One, if not the, most powerful skill adaptive leaders have is diagnosis. In fact, in "The Practice of Adaptive Leadership," Ronald Heifetz et al. says: "The single most important skill and most undervalued capacity for exercising adaptive leadership is diagnosis." Why?
Guiding resources to or seeking solutions for the wrong problem will not get any closer to actually "fixing" it. In fact, chasing wrong answers may exacerbate what's wrong in the first place. An accurate diagnosis helps mitigate that risk. Suppress the urge to jump into upfront solutioning; start first by realising any successful diagnosis includes determining exactly what type of problem is in front of you.
The reason why problem type is so significant is that even if the correct cause of the problem is identified, success can be delayed or unreachable by attempting the solve the problem with the wrong approach. Again, it shouldn't be hard to accept that different problems need different approaches. Being adaptive means recognising which type requires which approach and acting accordingly.
Adaptive leaders broadly classify problems into two types: adaptive and technical. While complex problems may contain a mix of types and require a combination of approaches to reach a successful outcome, most fall into one or the other of these types. The chart below summarises the 6 key attributes belonging to each problem type:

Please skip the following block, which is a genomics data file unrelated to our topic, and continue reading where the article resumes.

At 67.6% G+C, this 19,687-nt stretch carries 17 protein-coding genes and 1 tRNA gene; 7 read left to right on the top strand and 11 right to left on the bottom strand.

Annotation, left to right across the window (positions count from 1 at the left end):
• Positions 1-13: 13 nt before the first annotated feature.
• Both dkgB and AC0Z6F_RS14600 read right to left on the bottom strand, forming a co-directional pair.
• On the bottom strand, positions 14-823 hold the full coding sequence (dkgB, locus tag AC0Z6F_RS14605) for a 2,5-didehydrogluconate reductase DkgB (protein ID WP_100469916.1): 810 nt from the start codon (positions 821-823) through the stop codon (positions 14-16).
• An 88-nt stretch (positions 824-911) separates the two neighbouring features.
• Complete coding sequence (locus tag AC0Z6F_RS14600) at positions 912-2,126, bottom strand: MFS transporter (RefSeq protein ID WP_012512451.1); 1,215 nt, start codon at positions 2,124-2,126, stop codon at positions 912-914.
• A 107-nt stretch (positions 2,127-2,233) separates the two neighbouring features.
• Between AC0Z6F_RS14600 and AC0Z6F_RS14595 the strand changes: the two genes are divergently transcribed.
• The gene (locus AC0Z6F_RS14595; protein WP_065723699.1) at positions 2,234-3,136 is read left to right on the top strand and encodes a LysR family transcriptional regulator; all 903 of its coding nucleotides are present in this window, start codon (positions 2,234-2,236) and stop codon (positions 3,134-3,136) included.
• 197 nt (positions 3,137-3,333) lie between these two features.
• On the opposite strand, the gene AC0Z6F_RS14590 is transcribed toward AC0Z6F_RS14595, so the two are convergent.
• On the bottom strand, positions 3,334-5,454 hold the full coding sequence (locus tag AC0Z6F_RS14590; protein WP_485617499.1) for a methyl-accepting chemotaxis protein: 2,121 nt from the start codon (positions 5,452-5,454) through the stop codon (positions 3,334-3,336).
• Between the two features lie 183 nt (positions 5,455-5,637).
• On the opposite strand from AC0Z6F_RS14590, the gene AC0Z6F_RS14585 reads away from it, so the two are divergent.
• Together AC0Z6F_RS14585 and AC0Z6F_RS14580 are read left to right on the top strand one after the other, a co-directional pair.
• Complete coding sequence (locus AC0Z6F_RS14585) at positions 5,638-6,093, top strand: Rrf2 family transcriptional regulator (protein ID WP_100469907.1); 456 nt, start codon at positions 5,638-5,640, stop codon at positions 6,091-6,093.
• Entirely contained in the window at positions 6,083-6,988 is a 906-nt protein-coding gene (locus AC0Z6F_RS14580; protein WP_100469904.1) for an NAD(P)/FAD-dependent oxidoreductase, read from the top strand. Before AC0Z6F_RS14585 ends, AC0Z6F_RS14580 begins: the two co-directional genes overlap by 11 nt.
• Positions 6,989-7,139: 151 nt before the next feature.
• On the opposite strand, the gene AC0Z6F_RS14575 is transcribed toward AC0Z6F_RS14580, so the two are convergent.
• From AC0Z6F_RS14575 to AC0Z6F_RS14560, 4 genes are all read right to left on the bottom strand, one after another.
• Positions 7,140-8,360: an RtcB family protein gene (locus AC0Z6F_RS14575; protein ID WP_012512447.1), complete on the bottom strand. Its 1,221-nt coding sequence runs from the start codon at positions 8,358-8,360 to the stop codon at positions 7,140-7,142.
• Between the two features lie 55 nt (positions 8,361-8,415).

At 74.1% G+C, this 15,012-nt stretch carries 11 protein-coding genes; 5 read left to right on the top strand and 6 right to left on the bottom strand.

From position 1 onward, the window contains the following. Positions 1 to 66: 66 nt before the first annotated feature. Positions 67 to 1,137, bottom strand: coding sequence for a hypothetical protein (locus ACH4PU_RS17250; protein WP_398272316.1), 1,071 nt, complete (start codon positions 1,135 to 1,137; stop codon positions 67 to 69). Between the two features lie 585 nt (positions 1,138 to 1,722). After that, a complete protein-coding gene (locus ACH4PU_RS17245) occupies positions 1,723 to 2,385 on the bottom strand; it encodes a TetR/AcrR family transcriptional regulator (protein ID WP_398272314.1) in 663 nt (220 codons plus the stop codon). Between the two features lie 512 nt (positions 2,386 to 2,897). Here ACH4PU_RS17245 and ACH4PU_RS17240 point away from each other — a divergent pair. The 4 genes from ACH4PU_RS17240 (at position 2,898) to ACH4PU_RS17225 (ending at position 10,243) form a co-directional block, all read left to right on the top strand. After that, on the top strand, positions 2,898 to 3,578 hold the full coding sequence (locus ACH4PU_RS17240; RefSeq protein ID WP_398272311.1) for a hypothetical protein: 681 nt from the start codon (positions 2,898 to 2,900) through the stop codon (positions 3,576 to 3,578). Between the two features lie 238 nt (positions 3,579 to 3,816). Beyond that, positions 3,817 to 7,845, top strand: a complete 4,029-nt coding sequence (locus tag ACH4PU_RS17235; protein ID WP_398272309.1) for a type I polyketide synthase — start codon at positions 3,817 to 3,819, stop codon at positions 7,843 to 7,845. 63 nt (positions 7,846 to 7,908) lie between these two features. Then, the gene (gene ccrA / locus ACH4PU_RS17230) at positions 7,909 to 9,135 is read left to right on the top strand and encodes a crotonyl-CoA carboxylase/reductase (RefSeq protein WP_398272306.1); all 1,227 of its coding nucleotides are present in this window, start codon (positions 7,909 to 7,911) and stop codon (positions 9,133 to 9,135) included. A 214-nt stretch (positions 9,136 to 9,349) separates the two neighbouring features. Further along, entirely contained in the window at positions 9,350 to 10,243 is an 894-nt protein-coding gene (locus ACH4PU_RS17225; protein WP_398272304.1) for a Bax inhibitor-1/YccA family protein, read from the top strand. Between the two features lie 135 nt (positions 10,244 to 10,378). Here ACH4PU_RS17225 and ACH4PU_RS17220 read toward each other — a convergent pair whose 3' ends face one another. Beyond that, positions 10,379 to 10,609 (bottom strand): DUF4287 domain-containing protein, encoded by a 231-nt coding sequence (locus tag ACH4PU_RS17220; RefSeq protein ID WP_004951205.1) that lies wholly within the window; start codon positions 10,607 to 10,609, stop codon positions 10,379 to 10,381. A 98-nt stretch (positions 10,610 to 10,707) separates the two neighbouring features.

*Adapted from "The Work of Leadership", Heifetz and Laurie
The chart below shows how problems and issues can have both technical and adaptive solutions. Ask yourself which solution addresses the root of the problem and would lead to a more "permanent" fix.
After all, that is the goal – an outcome that addresses the issue such that it does not re-occur. That's why adaptive leaders know it's critically important to be able to identify the type of issue in front of them, so a winning strategy based on that knowledge can be formulated.
Posted by Cris Casey.
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